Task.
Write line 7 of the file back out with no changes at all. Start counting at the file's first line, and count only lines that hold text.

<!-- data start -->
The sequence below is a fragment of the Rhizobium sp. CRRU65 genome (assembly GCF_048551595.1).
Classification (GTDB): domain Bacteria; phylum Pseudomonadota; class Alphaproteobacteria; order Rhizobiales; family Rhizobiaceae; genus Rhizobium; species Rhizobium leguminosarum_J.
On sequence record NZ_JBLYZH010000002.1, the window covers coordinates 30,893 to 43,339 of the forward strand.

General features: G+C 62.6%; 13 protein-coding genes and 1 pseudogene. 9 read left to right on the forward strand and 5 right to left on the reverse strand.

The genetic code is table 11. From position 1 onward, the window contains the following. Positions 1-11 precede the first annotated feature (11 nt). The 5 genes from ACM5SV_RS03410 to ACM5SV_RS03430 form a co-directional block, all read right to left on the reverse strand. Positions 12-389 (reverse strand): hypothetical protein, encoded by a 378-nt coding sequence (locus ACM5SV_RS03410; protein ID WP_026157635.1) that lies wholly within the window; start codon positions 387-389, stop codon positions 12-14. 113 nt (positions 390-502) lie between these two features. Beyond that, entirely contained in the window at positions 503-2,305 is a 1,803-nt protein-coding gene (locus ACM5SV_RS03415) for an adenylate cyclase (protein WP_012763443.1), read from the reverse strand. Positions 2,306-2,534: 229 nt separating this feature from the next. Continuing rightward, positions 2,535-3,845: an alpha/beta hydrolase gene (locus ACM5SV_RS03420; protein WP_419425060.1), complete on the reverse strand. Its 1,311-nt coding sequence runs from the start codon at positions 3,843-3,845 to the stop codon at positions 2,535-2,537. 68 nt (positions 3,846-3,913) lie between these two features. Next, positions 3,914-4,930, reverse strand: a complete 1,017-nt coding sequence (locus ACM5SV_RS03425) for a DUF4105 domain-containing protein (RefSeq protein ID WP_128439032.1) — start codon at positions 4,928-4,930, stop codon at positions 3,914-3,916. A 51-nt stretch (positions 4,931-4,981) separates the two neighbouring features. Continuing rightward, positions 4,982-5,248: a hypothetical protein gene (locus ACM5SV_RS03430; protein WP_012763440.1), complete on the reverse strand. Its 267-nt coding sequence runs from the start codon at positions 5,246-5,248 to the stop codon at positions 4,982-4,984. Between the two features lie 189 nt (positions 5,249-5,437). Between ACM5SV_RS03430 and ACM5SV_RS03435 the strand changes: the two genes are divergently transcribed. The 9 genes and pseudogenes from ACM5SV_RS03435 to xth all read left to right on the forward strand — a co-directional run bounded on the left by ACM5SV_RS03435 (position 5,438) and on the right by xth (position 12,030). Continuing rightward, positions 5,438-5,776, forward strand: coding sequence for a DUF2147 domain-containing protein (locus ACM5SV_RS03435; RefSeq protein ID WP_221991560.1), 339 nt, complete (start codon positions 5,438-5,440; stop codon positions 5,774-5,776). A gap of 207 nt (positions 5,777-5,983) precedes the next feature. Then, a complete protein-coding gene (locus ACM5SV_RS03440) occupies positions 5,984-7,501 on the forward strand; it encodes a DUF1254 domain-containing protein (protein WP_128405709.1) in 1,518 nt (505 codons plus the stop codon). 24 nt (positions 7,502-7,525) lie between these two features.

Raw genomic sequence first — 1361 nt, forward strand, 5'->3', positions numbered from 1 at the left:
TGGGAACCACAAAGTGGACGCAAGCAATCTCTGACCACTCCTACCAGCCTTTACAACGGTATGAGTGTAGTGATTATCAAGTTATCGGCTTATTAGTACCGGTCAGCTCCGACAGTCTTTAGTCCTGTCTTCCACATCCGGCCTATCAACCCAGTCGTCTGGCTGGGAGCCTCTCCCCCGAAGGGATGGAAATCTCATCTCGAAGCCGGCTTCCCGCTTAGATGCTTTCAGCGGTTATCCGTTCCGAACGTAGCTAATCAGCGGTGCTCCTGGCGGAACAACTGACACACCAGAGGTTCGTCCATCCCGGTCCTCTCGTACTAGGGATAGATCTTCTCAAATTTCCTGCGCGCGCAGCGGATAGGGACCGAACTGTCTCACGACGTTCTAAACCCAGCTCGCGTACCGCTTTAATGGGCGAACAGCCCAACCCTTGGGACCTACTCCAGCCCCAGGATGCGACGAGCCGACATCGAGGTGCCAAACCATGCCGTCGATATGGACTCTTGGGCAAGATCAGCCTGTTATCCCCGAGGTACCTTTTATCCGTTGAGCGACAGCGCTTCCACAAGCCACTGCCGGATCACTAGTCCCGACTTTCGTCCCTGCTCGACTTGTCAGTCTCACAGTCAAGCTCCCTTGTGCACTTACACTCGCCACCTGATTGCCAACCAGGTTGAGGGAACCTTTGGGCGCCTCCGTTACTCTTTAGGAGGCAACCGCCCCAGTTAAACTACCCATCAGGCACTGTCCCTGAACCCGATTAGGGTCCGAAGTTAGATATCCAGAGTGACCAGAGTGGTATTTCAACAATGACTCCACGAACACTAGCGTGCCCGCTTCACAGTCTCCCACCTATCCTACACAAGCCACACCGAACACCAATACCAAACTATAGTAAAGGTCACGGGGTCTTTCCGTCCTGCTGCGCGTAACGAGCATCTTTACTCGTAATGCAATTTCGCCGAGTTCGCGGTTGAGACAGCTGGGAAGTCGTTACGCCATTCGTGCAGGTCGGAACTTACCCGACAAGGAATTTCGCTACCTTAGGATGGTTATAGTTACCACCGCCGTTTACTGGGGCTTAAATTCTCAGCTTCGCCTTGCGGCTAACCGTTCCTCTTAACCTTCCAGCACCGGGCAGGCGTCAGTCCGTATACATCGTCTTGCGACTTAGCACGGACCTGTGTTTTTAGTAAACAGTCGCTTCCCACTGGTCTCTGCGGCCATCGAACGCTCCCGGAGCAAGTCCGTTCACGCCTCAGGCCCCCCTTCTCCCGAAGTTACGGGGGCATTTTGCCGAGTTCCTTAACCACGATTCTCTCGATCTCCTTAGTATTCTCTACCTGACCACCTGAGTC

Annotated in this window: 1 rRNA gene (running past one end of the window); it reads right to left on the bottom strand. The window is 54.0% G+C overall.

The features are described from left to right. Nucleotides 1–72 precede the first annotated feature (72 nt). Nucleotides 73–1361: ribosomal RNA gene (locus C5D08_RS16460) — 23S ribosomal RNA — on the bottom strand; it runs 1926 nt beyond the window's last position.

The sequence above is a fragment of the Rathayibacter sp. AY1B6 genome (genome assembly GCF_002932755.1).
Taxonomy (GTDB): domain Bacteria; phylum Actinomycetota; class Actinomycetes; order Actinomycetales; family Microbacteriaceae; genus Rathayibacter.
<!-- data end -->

TGGGAACCACAAAGTGGACGCAAGCAATCTCTGACCACTCCTACCAGCCTTTACAACGGTATGAGTGTAGTGATTATCAAGTTATCGGCTTATTAGTACCGGTCAGCTCCGACAGTCTTTAGTCCTGTCTTCCACATCCGGCCTATCAACCCAGTCGTCTGGCTGGGAGCCTCTCCCCCGAAGGGATGGAAATCTCATCTCGAAGCCGGCTTCCCGCTTAGATGCTTTCAGCGGTTATCCGTTCCGAACGTAGCTAATCAGCGGTGCTCCTGGCGGAACAACTGACACACCAGAGGTTCGTCCATCCCGGTCCTCTCGTACTAGGGATAGATCTTCTCAAATTTCCTGCGCGCGCAGCGGATAGGGACCGAACTGTCTCACGACGTTCTAAACCCAGCTCGCGTACCGCTTTAATGGGCGAACAGCCCAACCCTTGGGACCTACTCCAGCCCCAGGATGCGACGAGCCGACATCGAGGTGCCAAACCATGCCGTCGATATGGACTCTTGGGCAAGATCAGCCTGTTATCCCCGAGGTACCTTTTATCCGTTGAGCGACAGCGCTTCCACAAGCCACTGCCGGATCACTAGTCCCGACTTTCGTCCCTGCTCGACTTGTCAGTCTCACAGTCAAGCTCCCTTGTGCACTTACACTCGCCACCTGATTGCCAACCAGGTTGAGGGAACCTTTGGGCGCCTCCGTTACTCTTTAGGAGGCAACCGCCCCAGTTAAACTACCCATCAGGCACTGTCCCTGAACCCGATTAGGGTCCGAAGTTAGATATCCAGAGTGACCAGAGTGGTATTTCAACAATGACTCCACGAACACTAGCGTGCCCGCTTCACAGTCTCCCACCTATCCTACACAAGCCACACCGAACACCAATACCAAACTATAGTAAAGGTCACGGGGTCTTTCCGTCCTGCTGCGCGTAACGAGCATCTTTACTCGTAATGCAATTTCGCCGAGTTCGCGGTTGAGACAGCTGGGAAGTCGTTACGCCATTCGTGCAGGTCGGAACTTACCCGACAAGGAATTTCGCTACCTTAGGATGGTTATAGTTACCACCGCCGTTTACTGGGGCTTAAATTCTCAGCTTCGCCTTGCGGCTAACCGTTCCTCTTAACCTTCCAGCACCGGGCAGGCGTCAGTCCGTATACATCGTCTTGCGACTTAGCACGGACCTGTGTTTTTAGTAAACAGTCGCTTCCCACTGGTCTCTGCGGCCATCGAACGCTCCCGGAGCAAGTCCGTTCACGCCTCAGGCCCCCCTTCTCCCGAAGTTACGGGGGCATTTTGCCGAGTTCCTTAACCACGATTCTCTCGATCTCCTTAGTATTCTCTACCTGACCACCTGAGTC